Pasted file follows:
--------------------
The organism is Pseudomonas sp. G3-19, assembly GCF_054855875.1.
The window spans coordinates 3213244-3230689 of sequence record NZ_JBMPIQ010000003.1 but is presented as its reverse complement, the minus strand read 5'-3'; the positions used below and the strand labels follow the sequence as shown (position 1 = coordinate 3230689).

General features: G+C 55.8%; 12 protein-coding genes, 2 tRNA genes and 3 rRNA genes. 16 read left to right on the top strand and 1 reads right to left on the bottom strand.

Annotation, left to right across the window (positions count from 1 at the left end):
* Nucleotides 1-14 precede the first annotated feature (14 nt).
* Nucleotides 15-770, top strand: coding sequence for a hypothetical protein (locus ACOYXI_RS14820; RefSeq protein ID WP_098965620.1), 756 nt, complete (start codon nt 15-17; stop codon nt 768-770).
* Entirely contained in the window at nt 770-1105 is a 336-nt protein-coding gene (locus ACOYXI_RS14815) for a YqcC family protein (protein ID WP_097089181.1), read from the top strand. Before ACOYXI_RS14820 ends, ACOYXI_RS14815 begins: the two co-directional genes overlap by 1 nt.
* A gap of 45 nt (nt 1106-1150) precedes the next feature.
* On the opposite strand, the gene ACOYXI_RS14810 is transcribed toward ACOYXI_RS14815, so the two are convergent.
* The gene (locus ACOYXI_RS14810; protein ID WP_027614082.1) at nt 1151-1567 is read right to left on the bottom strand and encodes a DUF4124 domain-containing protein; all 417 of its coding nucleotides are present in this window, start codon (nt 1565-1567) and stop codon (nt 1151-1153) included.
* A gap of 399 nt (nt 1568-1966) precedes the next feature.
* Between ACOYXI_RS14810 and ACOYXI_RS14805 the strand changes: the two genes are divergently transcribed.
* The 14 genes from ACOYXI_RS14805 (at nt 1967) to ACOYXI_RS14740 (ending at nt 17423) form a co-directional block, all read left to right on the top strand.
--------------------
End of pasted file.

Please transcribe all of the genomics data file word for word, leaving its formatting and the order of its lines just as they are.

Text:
The organism is Pseudomonas sp. G3-19, assembly GCF_054855875.1.
The window spans coordinates 3213244-3230689 of sequence record NZ_JBMPIQ010000003.1 but is presented as its reverse complement, the minus strand read 5'-3'; the positions used below and the strand labels follow the sequence as shown (position 1 = coordinate 3230689).

General features: G+C 55.8%; 12 protein-coding genes, 2 tRNA genes and 3 rRNA genes. 16 read left to right on the top strand and 1 reads right to left on the bottom strand.

Annotation, left to right across the window (positions count from 1 at the left end):
* Nucleotides 1-14 precede the first annotated feature (14 nt).
* Nucleotides 15-770, top strand: coding sequence for a hypothetical protein (locus ACOYXI_RS14820; RefSeq protein ID WP_098965620.1), 756 nt, complete (start codon nt 15-17; stop codon nt 768-770).
* Entirely contained in the window at nt 770-1105 is a 336-nt protein-coding gene (locus ACOYXI_RS14815) for a YqcC family protein (protein ID WP_097089181.1), read from the top strand. Before ACOYXI_RS14820 ends, ACOYXI_RS14815 begins: the two co-directional genes overlap by 1 nt.
* A gap of 45 nt (nt 1106-1150) precedes the next feature.
* On the opposite strand, the gene ACOYXI_RS14810 is transcribed toward ACOYXI_RS14815, so the two are convergent.
* The gene (locus ACOYXI_RS14810; protein ID WP_027614082.1) at nt 1151-1567 is read right to left on the bottom strand and encodes a DUF4124 domain-containing protein; all 417 of its coding nucleotides are present in this window, start codon (nt 1565-1567) and stop codon (nt 1151-1153) included.
* A gap of 399 nt (nt 1568-1966) precedes the next feature.
* Between ACOYXI_RS14810 and ACOYXI_RS14805 the strand changes: the two genes are divergently transcribed.
* The 14 genes from ACOYXI_RS14805 (at nt 1967) to ACOYXI_RS14740 (ending at nt 17423) form a co-directional block, all read left to right on the top strand.